What part of the sarcolemma contains acetylcholine receptors?
A. any part of the sarcolemma
B. part adjacent to another muscle cell
C. motor end plate
D. end of the muscle fiber
The Neuromuscular Junction
The neuromuscular junction is a highly specialized synapse between the terminal end of a motor neuron and a muscle fiber. This synapse plays a vital role in the function of skeletal muscle, as it is responsible for transmitting the signal between the nervous system and muscle, resulting in muscle fiber action. At the neuromuscular junction, the motor neuron transmits this signal by releasing acetylcholine.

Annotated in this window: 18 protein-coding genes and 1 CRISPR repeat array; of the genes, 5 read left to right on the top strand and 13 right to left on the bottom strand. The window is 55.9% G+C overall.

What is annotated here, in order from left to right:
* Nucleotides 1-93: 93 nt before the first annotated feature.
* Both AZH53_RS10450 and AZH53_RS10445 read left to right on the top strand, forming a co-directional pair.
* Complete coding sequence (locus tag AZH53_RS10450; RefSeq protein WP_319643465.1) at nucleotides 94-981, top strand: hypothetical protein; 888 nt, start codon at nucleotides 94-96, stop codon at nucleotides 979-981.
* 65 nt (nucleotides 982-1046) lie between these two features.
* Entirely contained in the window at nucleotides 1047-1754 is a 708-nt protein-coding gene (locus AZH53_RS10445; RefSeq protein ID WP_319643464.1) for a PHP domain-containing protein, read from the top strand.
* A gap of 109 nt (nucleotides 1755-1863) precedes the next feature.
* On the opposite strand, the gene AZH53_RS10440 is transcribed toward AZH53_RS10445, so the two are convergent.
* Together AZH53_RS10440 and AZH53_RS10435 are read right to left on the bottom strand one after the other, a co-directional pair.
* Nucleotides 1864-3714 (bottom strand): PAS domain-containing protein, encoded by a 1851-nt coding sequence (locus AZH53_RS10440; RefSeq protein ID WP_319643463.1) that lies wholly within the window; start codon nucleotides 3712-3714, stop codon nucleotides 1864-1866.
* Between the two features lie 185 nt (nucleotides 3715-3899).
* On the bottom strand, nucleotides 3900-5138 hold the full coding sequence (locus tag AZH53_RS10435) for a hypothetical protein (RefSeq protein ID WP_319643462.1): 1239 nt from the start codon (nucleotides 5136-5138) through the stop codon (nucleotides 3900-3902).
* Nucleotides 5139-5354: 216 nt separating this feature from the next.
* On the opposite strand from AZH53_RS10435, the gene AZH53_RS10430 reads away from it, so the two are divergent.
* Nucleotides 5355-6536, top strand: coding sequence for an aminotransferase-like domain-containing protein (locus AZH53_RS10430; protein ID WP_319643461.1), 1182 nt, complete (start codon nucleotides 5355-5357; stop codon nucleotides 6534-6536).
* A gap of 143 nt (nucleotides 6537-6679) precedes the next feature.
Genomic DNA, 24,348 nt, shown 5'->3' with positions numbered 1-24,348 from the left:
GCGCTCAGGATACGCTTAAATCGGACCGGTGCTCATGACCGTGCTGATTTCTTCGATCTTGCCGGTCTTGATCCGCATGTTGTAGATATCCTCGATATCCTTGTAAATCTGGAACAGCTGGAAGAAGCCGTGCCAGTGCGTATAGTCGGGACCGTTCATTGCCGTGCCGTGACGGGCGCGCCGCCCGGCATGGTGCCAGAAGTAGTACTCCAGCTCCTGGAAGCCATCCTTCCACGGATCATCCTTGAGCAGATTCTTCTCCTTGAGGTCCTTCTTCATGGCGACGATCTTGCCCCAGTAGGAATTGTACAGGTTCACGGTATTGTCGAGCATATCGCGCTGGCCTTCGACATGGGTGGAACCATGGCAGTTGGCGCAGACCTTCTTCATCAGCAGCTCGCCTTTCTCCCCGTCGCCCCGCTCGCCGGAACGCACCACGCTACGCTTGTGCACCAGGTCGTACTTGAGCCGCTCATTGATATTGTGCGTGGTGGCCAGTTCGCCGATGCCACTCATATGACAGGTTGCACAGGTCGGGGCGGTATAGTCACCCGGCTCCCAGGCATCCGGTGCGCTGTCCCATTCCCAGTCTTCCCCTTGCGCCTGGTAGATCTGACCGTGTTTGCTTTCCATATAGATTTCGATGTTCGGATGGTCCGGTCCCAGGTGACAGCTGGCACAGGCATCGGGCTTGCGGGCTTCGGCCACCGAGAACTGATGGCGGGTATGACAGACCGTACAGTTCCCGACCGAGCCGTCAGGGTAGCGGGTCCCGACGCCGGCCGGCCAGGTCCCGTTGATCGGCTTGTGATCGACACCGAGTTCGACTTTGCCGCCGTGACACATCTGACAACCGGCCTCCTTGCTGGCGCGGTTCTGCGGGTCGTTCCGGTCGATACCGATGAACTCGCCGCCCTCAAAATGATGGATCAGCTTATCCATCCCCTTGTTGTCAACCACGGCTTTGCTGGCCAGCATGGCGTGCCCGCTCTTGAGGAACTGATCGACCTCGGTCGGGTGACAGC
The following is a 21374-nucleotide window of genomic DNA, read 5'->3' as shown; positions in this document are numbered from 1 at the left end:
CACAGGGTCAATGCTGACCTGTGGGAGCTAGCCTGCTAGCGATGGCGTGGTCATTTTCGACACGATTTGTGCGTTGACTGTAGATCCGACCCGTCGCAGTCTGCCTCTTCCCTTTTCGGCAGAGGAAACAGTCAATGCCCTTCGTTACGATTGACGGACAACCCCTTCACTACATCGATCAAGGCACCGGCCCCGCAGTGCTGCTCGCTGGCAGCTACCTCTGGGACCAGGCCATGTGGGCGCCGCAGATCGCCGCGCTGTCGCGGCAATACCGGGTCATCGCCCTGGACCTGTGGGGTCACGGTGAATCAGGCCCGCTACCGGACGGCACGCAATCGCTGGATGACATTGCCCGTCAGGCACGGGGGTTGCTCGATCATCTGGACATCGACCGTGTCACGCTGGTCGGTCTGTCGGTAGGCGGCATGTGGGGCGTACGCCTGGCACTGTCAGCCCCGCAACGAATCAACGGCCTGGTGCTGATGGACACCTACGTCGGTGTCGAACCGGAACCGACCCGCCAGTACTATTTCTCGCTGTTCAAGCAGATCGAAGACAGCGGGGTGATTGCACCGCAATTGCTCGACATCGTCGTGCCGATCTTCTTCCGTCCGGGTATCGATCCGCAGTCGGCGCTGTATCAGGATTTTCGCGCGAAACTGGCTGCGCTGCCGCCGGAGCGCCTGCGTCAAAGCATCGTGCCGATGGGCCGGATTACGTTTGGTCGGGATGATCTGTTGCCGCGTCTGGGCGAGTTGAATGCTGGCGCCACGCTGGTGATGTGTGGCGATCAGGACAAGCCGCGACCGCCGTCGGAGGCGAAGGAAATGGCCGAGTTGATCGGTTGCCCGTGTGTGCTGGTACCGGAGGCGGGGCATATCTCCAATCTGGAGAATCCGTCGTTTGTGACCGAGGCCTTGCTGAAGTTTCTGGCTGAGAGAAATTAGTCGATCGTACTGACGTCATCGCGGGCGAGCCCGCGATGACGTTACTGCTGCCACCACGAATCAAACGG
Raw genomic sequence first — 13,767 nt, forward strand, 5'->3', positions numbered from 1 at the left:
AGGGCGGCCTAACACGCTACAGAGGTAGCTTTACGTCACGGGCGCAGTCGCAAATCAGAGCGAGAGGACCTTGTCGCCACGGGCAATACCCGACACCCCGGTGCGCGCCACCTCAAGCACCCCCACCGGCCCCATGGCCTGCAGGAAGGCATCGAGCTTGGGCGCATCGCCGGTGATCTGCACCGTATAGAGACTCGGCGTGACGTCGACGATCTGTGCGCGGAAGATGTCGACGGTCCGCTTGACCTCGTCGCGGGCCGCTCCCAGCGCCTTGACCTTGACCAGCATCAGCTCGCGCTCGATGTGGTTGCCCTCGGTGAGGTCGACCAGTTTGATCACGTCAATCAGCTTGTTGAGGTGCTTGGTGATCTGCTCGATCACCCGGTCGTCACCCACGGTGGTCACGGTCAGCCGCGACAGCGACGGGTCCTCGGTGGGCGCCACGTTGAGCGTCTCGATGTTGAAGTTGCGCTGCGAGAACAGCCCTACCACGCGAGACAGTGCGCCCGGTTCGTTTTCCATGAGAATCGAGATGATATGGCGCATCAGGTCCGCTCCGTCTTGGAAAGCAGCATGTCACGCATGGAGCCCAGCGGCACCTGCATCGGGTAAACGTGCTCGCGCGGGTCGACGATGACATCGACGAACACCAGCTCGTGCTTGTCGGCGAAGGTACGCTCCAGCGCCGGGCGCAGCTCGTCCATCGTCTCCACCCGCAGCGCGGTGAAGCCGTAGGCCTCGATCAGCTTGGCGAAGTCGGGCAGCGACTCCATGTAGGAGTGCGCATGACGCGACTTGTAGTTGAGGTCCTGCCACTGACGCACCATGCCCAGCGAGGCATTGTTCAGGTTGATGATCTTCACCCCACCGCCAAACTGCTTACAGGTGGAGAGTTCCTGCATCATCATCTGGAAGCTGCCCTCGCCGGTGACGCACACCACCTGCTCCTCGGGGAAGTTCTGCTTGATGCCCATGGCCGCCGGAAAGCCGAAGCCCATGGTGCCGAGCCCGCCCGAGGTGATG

A number of steps must occur in order for successful muscle contraction:
- The action potential reaches the terminal end of a motor neuron.
- Voltage-gated calcium channels open, allowing calcium to rush into the axon terminal.
- Neurotransmitter vesicles fuse to the presynaptic membrane, and acetylcholine is released into the synaptic cleft.
- Acetylcholine binds to receptors on the sarcolemma.
- Sodium, potassium, and other cations begin to flow across the cell membrane, generating an action potential within the muscle fiber.
- The muscle contracts.